Education is the foundation of development. This fact has not been refuted once throughout the world’s history: from the Pharaonic civilization to the Mayan surreptitious culture, and from the British colonies to the American empire. The story replicates itself over and over again. Any civilization commences as a group of people who can barely feed themselves through primitive ways, and then through accumulative knowledge, they identify new ways to prosper and grow.
The Sub-Saharan African continent is no exception. Countries like Mali are still trapped back by its ignorance-evidenced by the relatively low literacy rates (only 26% literate) – from the rest of the civilized world. Despite the abundance of natural resources that these African countries hide beneath their grounds, they have failed to match developed countries like Japan which is bestowed a small area of non-arable land and some fish! The basic principles of economics are exemplified in this case: raw materials and land remain inanimate, non-valuable objects without the co-existence of labor and capital.
The Biket initiative was started by a group of westerners, whom like many others, where attracted to take part in the development of the deprived African continent, the only difference was that they didn’t feed the open mouths, they fed the curious brains. Realizing the low number of schools, and consequently their remoteness from the majority of the villages scattered across the country, they came up with the brilliant idea of providing children with a low-cost mean of transportation: a bike.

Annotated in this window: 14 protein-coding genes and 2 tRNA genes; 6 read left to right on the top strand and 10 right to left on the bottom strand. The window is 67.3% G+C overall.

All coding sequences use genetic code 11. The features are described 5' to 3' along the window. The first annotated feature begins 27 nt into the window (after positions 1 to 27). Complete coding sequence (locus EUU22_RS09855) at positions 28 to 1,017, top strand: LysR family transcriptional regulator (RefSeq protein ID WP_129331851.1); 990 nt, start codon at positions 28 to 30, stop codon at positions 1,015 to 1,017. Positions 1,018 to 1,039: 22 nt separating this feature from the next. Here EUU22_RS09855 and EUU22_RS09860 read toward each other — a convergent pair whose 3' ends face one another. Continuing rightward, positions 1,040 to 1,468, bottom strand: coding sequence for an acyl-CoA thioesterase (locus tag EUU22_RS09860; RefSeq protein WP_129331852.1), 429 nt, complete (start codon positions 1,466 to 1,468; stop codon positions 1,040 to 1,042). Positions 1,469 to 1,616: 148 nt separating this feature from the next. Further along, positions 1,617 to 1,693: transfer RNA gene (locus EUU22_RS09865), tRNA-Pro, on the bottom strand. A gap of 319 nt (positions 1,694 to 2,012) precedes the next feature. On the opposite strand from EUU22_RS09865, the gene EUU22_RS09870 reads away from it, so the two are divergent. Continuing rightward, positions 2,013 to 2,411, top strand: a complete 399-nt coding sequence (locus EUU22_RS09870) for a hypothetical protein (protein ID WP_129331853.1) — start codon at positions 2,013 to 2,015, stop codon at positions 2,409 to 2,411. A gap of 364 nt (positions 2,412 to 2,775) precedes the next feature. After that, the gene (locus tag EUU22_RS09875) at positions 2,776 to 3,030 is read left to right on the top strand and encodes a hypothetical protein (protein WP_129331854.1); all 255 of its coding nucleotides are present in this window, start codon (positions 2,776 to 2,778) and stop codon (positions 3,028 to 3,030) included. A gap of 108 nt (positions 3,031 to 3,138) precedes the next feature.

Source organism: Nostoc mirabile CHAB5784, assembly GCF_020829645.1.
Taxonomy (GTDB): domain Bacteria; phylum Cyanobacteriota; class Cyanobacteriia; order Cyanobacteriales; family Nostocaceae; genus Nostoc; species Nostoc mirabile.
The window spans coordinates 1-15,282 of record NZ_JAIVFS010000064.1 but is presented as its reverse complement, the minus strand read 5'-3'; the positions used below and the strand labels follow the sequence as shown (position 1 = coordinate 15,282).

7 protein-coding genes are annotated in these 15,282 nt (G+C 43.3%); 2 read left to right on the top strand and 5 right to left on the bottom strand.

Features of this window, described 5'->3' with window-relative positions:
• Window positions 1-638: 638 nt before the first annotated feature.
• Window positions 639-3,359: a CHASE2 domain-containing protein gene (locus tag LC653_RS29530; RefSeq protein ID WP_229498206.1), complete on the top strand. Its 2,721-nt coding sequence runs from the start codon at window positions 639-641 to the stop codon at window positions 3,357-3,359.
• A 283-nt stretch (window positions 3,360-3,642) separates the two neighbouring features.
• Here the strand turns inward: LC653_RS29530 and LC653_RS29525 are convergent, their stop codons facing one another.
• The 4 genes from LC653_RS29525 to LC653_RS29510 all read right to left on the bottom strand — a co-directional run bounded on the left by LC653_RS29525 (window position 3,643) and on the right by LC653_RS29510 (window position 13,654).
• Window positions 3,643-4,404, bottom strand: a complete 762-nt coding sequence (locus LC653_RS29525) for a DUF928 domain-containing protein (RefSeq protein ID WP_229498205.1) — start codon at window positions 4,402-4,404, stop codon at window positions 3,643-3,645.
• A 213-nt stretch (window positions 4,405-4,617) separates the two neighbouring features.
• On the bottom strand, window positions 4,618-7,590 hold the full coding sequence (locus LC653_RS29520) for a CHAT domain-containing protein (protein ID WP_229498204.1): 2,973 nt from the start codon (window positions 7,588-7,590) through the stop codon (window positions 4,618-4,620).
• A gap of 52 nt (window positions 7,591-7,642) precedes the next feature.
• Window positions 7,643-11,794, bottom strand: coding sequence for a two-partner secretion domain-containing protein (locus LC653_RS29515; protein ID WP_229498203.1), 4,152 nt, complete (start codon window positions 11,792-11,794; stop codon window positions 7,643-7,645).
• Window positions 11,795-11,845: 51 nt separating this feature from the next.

The founders believe, that by mitigating the factor of distance from the “going to school” equation, the students will be encouraged to pursue education, and the parents will welcome the new member of their family, which can also be used in obtaining water, transporting family members or carrying supplies. With more educated students, the supply of “skilled labor” will increase, so will their income, spurring more and more children to attend school and join the higher income segment. The benefit of this social dynamics is twofold: first the number of potential skilled labor in the pipeline will increase, shifting the economy on the long run from a mere raw-material export economy to an industrial one. The second is that with the rising demand on education, more bikes will be produced to fulfill the demand, which translates to more revenue available to Biket for other development projects like schools and hospitals construction. The business model has thus been perfectly positioned to allow for autonomous growth, capitalizing on the rising awareness of education’s importance.
The main funding for the Biket initiative is currently through donations. By providing only $ 108, you will: 1. Allow a family to own a well-built bike. 2. Contribute to the construction of bikes’ warehouses and repair shops. 3. Fund for maintenance workshops which teaches children how to repair their bikes as well as train interested citizens to assume bike repairing as their profession. With only the cost of a regular Starbucks breakfast ($ 9 a month), you can make it easier for a Malian child to cut an average 20 km distance to school… and rather than enjoying the fading taste of croissant, you will help a father to transport a bucket of water to his family.
Check out Biket.org and help the cause!